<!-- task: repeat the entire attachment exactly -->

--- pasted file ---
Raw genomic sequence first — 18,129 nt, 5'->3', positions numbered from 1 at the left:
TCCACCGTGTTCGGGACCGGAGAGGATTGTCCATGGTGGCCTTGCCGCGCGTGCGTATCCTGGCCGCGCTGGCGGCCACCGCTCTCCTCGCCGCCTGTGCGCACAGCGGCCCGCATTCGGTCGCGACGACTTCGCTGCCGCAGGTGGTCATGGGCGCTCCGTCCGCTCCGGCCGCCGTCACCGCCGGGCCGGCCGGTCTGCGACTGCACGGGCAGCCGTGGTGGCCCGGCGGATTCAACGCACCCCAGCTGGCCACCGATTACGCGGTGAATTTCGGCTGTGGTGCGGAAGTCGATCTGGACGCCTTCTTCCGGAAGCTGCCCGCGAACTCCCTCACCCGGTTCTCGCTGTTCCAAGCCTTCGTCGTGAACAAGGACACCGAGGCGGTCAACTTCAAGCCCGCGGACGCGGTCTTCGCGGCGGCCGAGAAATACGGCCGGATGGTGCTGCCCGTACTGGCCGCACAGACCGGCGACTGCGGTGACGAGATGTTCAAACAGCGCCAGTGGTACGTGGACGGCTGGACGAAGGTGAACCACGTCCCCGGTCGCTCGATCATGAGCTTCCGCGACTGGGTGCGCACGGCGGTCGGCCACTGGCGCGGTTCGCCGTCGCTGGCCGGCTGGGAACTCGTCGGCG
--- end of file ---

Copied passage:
Raw genomic sequence first — 18,129 nt, 5'->3', positions numbered from 1 at the left:
TCCACCGTGTTCGGGACCGGAGAGGATTGTCCATGGTGGCCTTGCCGCGCGTGCGTATCCTGGCCGCGCTGGCGGCCACCGCTCTCCTCGCCGCCTGTGCGCACAGCGGCCCGCATTCGGTCGCGACGACTTCGCTGCCGCAGGTGGTCATGGGCGCTCCGTCCGCTCCGGCCGCCGTCACCGCCGGGCCGGCCGGTCTGCGACTGCACGGGCAGCCGTGGTGGCCCGGCGGATTCAACGCACCCCAGCTGGCCACCGATTACGCGGTGAATTTCGGCTGTGGTGCGGAAGTCGATCTGGACGCCTTCTTCCGGAAGCTGCCCGCGAACTCCCTCACCCGGTTCTCGCTGTTCCAAGCCTTCGTCGTGAACAAGGACACCGAGGCGGTCAACTTCAAGCCCGCGGACGCGGTCTTCGCGGCGGCCGAGAAATACGGCCGGATGGTGCTGCCCGTACTGGCCGCACAGACCGGCGACTGCGGTGACGAGATGTTCAAACAGCGCCAGTGGTACGTGGACGGCTGGACGAAGGTGAACCACGTCCCCGGTCGCTCGATCATGAGCTTCCGCGACTGGGTGCGCACGGCGGTCGGCCACTGGCGCGGTTCGCCGTCGCTGGCCGGCTGGGAACTCGTCGGCG